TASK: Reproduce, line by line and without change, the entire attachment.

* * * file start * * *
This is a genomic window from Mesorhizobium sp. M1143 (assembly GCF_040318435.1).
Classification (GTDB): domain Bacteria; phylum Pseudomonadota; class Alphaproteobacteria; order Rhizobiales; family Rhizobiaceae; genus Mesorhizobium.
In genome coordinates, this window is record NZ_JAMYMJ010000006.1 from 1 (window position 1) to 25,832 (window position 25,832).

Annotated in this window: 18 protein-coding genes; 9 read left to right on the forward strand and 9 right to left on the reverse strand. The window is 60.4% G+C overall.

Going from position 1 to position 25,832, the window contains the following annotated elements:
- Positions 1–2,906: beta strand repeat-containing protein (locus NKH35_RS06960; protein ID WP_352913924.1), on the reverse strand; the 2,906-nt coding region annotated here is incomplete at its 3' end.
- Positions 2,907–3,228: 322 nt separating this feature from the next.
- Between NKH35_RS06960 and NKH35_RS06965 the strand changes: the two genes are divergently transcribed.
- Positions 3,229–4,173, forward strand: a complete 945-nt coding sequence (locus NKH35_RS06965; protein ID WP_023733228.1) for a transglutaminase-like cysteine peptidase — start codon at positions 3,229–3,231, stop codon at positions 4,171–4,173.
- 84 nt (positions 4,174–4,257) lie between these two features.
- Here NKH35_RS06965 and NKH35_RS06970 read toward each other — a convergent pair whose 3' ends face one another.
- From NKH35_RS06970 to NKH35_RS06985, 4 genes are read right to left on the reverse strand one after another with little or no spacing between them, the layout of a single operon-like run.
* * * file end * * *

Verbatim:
This is a genomic window from Mesorhizobium sp. M1143 (assembly GCF_040318435.1).
Classification (GTDB): domain Bacteria; phylum Pseudomonadota; class Alphaproteobacteria; order Rhizobiales; family Rhizobiaceae; genus Mesorhizobium.
In genome coordinates, this window is record NZ_JAMYMJ010000006.1 from 1 (window position 1) to 25,832 (window position 25,832).

Annotated in this window: 18 protein-coding genes; 9 read left to right on the forward strand and 9 right to left on the reverse strand. The window is 60.4% G+C overall.

Going from position 1 to position 25,832, the window contains the following annotated elements:
- Positions 1–2,906: beta strand repeat-containing protein (locus NKH35_RS06960; protein ID WP_352913924.1), on the reverse strand; the 2,906-nt coding region annotated here is incomplete at its 3' end.
- Positions 2,907–3,228: 322 nt separating this feature from the next.
- Between NKH35_RS06960 and NKH35_RS06965 the strand changes: the two genes are divergently transcribed.
- Positions 3,229–4,173, forward strand: a complete 945-nt coding sequence (locus NKH35_RS06965; protein ID WP_023733228.1) for a transglutaminase-like cysteine peptidase — start codon at positions 3,229–3,231, stop codon at positions 4,171–4,173.
- 84 nt (positions 4,174–4,257) lie between these two features.
- Here NKH35_RS06965 and NKH35_RS06970 read toward each other — a convergent pair whose 3' ends face one another.
- From NKH35_RS06970 to NKH35_RS06985, 4 genes are read right to left on the reverse strand one after another with little or no spacing between them, the layout of a single operon-like run.